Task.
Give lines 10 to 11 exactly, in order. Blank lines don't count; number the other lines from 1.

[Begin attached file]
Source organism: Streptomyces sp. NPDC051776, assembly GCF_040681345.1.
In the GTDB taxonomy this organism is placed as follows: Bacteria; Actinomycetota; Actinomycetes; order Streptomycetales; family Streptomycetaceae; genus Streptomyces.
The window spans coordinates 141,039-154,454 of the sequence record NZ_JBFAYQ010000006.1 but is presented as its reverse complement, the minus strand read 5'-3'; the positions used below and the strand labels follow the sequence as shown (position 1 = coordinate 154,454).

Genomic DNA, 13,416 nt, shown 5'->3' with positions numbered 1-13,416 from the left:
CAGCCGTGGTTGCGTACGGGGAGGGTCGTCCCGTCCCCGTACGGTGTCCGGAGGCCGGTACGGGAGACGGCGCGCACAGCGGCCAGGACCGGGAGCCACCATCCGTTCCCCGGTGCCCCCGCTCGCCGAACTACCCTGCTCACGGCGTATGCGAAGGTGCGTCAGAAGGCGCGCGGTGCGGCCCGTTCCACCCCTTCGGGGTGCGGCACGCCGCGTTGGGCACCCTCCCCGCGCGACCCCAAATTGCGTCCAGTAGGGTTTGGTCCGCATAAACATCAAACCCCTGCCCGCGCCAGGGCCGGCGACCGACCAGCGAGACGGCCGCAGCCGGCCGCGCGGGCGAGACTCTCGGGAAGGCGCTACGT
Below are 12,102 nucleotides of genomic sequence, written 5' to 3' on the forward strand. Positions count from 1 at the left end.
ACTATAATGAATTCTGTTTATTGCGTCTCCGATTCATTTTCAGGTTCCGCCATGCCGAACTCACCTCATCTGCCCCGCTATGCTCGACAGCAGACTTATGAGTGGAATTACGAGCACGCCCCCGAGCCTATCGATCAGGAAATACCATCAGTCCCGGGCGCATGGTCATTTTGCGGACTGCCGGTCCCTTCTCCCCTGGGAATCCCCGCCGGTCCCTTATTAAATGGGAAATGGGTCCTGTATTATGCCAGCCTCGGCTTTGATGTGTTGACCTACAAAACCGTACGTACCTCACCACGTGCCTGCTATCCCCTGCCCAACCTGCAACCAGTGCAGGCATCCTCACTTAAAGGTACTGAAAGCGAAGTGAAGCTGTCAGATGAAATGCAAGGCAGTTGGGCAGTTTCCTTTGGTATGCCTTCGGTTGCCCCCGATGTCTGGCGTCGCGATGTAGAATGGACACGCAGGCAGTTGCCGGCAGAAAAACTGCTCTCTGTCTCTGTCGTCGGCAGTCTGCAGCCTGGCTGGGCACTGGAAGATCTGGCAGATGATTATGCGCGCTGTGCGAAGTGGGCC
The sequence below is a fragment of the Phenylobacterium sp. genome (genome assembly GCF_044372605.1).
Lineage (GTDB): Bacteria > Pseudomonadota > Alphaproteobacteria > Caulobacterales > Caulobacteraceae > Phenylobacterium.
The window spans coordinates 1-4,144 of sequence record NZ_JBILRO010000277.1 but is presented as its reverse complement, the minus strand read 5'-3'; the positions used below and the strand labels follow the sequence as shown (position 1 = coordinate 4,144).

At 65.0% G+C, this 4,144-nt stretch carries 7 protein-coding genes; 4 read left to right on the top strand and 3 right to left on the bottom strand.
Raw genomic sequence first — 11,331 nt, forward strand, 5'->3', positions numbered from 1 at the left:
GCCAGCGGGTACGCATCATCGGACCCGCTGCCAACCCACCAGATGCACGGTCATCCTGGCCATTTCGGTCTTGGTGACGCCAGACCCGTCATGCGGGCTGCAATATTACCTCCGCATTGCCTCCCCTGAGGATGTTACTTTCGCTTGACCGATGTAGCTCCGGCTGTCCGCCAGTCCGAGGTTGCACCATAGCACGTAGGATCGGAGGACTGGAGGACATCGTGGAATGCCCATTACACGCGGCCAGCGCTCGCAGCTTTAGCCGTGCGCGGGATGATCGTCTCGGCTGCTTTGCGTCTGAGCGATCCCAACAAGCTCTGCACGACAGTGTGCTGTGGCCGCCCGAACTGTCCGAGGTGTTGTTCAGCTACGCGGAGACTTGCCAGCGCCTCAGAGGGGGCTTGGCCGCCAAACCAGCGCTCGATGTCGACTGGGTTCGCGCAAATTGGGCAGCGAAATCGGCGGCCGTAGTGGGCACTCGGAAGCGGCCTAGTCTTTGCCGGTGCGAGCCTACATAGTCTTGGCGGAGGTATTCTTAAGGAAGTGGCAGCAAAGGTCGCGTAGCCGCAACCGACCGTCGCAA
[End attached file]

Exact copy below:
The window spans coordinates 1-4,144 of sequence record NZ_JBILRO010000277.1 but is presented as its reverse complement, the minus strand read 5'-3'; the positions used below and the strand labels follow the sequence as shown (position 1 = coordinate 4,144).

At 65.0% G+C, this 4,144-nt stretch carries 7 protein-coding genes; 4 read left to right on the top strand and 3 right to left on the bottom strand.